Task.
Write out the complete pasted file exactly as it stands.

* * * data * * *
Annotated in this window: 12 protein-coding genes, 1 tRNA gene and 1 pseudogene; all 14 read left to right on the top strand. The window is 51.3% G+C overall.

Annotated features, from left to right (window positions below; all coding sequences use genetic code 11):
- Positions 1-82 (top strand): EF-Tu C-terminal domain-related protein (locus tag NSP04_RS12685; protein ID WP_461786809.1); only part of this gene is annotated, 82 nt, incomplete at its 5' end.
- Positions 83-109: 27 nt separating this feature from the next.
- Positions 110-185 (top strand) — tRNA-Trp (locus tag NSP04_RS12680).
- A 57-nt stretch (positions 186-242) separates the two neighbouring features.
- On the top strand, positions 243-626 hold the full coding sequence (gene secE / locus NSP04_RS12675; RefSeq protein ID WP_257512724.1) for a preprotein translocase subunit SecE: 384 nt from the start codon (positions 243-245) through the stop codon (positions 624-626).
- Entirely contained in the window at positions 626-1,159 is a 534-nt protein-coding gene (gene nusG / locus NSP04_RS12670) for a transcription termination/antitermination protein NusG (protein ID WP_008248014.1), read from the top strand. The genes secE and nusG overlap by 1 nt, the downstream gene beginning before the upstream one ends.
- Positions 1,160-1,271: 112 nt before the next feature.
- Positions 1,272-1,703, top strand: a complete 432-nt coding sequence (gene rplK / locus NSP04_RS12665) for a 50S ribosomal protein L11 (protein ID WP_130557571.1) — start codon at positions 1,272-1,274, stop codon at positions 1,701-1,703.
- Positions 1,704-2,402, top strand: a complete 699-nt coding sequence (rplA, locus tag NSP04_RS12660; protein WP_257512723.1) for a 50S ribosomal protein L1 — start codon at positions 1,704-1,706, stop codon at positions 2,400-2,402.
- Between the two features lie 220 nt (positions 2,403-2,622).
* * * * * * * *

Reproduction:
Annotated in this window: 12 protein-coding genes, 1 tRNA gene and 1 pseudogene; all 14 read left to right on the top strand. The window is 51.3% G+C overall.

Annotated features, from left to right (window positions below; all coding sequences use genetic code 11):
- Positions 1-82 (top strand): EF-Tu C-terminal domain-related protein (locus tag NSP04_RS12685; protein ID WP_461786809.1); only part of this gene is annotated, 82 nt, incomplete at its 5' end.
- Positions 83-109: 27 nt separating this feature from the next.
- Positions 110-185 (top strand) — tRNA-Trp (locus tag NSP04_RS12680).
- A 57-nt stretch (positions 186-242) separates the two neighbouring features.
- On the top strand, positions 243-626 hold the full coding sequence (gene secE / locus NSP04_RS12675; RefSeq protein ID WP_257512724.1) for a preprotein translocase subunit SecE: 384 nt from the start codon (positions 243-245) through the stop codon (positions 624-626).
- Entirely contained in the window at positions 626-1,159 is a 534-nt protein-coding gene (gene nusG / locus NSP04_RS12670) for a transcription termination/antitermination protein NusG (protein ID WP_008248014.1), read from the top strand. The genes secE and nusG overlap by 1 nt, the downstream gene beginning before the upstream one ends.
- Positions 1,160-1,271: 112 nt before the next feature.
- Positions 1,272-1,703, top strand: a complete 432-nt coding sequence (gene rplK / locus NSP04_RS12665) for a 50S ribosomal protein L11 (protein ID WP_130557571.1) — start codon at positions 1,272-1,274, stop codon at positions 1,701-1,703.
- Positions 1,704-2,402, top strand: a complete 699-nt coding sequence (rplA, locus tag NSP04_RS12660; protein WP_257512723.1) for a 50S ribosomal protein L1 — start codon at positions 1,704-1,706, stop codon at positions 2,400-2,402.
- Between the two features lie 220 nt (positions 2,403-2,622).